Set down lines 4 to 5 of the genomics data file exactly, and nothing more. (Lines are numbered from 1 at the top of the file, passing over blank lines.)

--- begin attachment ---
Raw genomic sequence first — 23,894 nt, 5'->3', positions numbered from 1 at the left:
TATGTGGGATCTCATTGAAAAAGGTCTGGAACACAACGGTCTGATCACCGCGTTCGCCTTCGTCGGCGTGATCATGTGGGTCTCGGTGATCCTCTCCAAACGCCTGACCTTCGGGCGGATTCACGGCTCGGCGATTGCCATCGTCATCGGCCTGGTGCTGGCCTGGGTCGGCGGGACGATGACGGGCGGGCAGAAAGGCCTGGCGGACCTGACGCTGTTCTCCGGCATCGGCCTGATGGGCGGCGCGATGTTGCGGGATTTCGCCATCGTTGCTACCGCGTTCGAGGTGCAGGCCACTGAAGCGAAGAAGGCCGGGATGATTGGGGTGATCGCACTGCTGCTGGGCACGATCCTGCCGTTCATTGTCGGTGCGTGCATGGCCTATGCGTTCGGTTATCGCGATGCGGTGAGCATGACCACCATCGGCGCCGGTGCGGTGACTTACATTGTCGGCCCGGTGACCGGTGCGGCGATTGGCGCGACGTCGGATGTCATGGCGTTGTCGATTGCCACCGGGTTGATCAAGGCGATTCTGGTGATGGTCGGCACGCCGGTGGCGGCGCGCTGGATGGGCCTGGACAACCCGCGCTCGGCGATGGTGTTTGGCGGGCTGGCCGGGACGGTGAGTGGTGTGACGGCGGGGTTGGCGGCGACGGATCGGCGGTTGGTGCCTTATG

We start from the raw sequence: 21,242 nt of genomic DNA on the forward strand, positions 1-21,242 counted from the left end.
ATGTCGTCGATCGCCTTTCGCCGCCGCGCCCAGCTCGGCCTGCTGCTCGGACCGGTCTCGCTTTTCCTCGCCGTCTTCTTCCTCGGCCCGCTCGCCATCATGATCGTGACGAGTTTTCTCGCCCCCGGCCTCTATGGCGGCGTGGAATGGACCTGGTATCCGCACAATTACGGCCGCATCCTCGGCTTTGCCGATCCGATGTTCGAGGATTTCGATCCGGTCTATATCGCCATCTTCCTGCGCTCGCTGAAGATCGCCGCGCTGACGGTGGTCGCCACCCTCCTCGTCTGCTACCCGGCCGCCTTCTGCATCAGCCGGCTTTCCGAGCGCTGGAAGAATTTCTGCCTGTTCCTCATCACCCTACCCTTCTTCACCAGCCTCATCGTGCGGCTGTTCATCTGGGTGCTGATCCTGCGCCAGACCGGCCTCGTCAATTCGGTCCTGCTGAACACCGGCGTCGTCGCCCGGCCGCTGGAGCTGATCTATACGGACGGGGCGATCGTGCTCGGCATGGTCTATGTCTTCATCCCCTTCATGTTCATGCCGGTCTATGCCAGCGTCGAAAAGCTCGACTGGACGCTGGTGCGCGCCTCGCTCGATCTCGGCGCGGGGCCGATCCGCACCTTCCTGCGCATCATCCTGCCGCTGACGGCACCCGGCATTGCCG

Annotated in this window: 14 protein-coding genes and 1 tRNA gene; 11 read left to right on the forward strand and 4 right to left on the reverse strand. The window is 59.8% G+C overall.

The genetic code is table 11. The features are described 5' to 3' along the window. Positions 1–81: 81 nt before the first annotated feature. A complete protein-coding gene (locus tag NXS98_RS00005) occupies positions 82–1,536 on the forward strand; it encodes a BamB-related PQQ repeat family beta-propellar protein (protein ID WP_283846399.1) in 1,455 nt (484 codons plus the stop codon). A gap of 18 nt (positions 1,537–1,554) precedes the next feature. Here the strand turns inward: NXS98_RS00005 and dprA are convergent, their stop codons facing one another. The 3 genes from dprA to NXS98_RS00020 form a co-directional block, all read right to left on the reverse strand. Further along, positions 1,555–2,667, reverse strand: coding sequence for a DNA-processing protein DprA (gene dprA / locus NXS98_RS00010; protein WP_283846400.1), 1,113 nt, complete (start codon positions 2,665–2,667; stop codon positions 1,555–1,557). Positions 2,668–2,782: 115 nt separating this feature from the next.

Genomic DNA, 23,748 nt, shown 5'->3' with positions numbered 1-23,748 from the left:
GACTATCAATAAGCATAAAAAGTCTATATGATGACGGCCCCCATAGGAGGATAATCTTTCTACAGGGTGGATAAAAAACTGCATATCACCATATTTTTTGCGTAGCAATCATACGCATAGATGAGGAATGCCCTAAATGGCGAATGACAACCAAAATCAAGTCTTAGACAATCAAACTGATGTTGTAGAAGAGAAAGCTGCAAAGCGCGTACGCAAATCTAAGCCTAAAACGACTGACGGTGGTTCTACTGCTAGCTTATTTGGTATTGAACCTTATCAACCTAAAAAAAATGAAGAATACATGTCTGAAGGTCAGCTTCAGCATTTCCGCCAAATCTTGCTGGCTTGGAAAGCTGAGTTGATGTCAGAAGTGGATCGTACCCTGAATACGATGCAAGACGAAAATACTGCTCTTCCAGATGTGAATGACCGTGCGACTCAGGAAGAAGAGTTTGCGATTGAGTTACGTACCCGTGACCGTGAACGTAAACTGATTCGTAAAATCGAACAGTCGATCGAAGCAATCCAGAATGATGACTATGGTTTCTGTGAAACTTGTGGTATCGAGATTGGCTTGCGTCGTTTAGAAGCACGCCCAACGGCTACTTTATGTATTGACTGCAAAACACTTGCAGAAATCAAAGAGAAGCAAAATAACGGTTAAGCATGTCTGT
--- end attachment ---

ATGTCGTCGATCGCCTTTCGCCGCCGCGCCCAGCTCGGCCTGCTGCTCGGACCGGTCTCGCTTTTCCTCGCCGTCTTCTTCCTCGGCCCGCTCGCCATCATGATCGTGACGAGTTTTCTCGCCCCCGGCCTCTATGGCGGCGTGGAATGGACCTGGTATCCGCACAATTACGGCCGCATCCTCGGCTTTGCCGATCCGATGTTCGAGGATTTCGATCCGGTCTATATCGCCATCTTCCTGCGCTCGCTGAAGATCGCCGCGCTGACGGTGGTCGCCACCCTCCTCGTCTGCTACCCGGCCGCCTTCTGCATCAGCCGGCTTTCCGAGCGCTGGAAGAATTTCTGCCTGTTCCTCATCACCCTACCCTTCTTCACCAGCCTCATCGTGCGGCTGTTCATCTGGGTGCTGATCCTGCGCCAGACCGGCCTCGTCAATTCGGTCCTGCTGAACACCGGCGTCGTCGCCCGGCCGCTGGAGCTGATCTATACGGACGGGGCGATCGTGCTCGGCATGGTCTATGTCTTCATCCCCTTCATGTTCATGCCGGTCTATGCCAGCGTCGAAAAGCTCGACTGGACGCTGGTGCGCGCCTCGCTCGATCTCGGCGCGGGGCCGATCCGCACCTTCCTGCGCATCATCCTGCCGCTGACGGCACCCGGCATTGCCG

Annotated in this window: 14 protein-coding genes and 1 tRNA gene; 11 read left to right on the forward strand and 4 right to left on the reverse strand. The window is 59.8% G+C overall.